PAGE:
Commercial Contracts: Damages Where There are Concurrent Causes of Action

Commercial Contracts: Damages Where There are Concurrent Causes of Action

What is the correct approach to calculating damages where a breach of contract claim is accompanied by a claim for negligence? The expert commercial lawyers at top Bahamas law firm ParrisWhittaker have many years’ experience advising clients on commercial contract disputes.


The UK's Court of Appeal has given an important ruling on the recoverability of damages in a case where there were concurrent claims in professional negligence and breach of contract.  It is not uncommon for a breach of contract to be linked to a breach of professional duty by one of the contractual parties.  At issue in this case was the correct test to apply to quantify damages.

What happened in this case?

A law firm was instructed to prepare a limited liability partnership agreement (LLPA) for the claimant LLP, into which its members were to inject capital.    A bank was to be one of the members and it was agreed that it would have the formal option to withdraw its investment after 42 months.  However, the option was incorrectly drafted – with 41 months inserted instead of 42 months.

The bank duly exercised the option and withdrew its investment after 41 months.  The result was that the LLP could not fund a business expansion into the US, or sign a potentially lucrative contract with another company (Normura) – and brought claims against the law firm for both negligence and breach of contract.

The claims were upheld – but the law firm argued that the relatively restrictive “contractual” test for remoteness should apply on the basis that the planned business expansion, and the prospect of another lucrative contract, was not within the parties’ reasonable contemplation.  The ‘contractual’ test requires that the type of damage which occurred must be within the contemplation of the parties as not unlikely to result from the breach.   The ‘tortious’ test is wider and includes that which is reasonably foreseeable.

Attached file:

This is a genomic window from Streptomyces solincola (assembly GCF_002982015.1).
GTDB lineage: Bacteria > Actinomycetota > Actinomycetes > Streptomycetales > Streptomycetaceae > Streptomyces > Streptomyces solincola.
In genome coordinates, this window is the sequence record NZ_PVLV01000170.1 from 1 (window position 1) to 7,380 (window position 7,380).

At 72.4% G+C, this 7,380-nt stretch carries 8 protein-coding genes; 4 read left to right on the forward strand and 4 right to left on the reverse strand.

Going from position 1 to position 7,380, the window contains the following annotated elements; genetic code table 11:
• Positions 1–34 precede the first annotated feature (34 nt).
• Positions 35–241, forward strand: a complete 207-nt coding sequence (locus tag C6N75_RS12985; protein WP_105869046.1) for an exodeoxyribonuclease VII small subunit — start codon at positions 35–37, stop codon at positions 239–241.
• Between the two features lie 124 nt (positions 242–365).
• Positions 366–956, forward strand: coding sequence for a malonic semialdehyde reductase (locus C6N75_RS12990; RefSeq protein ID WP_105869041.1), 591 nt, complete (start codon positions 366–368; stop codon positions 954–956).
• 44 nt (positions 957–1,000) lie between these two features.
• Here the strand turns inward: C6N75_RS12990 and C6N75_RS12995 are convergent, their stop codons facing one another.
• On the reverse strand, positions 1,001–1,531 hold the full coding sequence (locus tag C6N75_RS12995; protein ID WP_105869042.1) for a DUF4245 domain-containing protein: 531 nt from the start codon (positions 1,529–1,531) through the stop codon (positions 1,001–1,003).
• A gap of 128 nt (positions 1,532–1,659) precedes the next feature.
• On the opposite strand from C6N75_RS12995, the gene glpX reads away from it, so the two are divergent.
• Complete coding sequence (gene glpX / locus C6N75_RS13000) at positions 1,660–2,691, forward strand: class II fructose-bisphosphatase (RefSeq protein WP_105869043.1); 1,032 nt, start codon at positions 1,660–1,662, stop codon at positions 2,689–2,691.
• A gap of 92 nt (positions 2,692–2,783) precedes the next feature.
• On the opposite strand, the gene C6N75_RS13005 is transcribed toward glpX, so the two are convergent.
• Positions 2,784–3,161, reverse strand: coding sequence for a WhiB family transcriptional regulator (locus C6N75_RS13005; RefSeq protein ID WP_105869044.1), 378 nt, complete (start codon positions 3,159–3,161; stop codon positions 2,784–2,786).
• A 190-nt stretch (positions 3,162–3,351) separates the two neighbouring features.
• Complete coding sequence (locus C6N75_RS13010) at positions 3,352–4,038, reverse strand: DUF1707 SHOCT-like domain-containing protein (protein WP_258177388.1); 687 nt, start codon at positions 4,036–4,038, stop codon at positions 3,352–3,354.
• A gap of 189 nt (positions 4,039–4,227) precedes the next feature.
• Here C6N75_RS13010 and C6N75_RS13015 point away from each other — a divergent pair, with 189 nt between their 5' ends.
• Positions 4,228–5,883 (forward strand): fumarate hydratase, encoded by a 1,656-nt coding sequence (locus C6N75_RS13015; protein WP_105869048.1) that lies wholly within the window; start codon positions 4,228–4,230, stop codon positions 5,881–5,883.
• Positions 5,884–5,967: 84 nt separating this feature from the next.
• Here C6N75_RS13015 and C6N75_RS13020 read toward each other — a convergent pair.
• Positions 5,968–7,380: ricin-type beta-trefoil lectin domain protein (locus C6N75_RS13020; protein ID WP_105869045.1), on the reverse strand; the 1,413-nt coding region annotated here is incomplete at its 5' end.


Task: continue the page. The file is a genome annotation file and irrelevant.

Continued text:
The Court of Appeal said that where there was both a negligence claim and breach of contract claim – the contractual test should apply: the type of damage involved must be within the parties’ reasonable contemplation.  This is less generous because in some circumstances loss can be reasonably foreseeable - but may not fall within the reasonable contemplation of the parties.

What does this mean?

In some damages claims – where there is a concurrent claim in tort such as professional negligence - the more restrictive contractual test for the recoverability of damages could limit the amount the claiming party recovers. 

How can we help?

If you are seeking damages against another contractual party and you have more than one type of claim in relation to a breach, seek expert legal advice as soon as possible: we will advise on how damages should be calculated.  And if you are facing a damages claim following an alleged breach of contract, we can help.  Contact the expert commercial lawyers at ParrisWhittaker now for strategic advice and representation.

1 M Wellesley Partners LLP v Withers LLP 2015 EWCA Civ 1146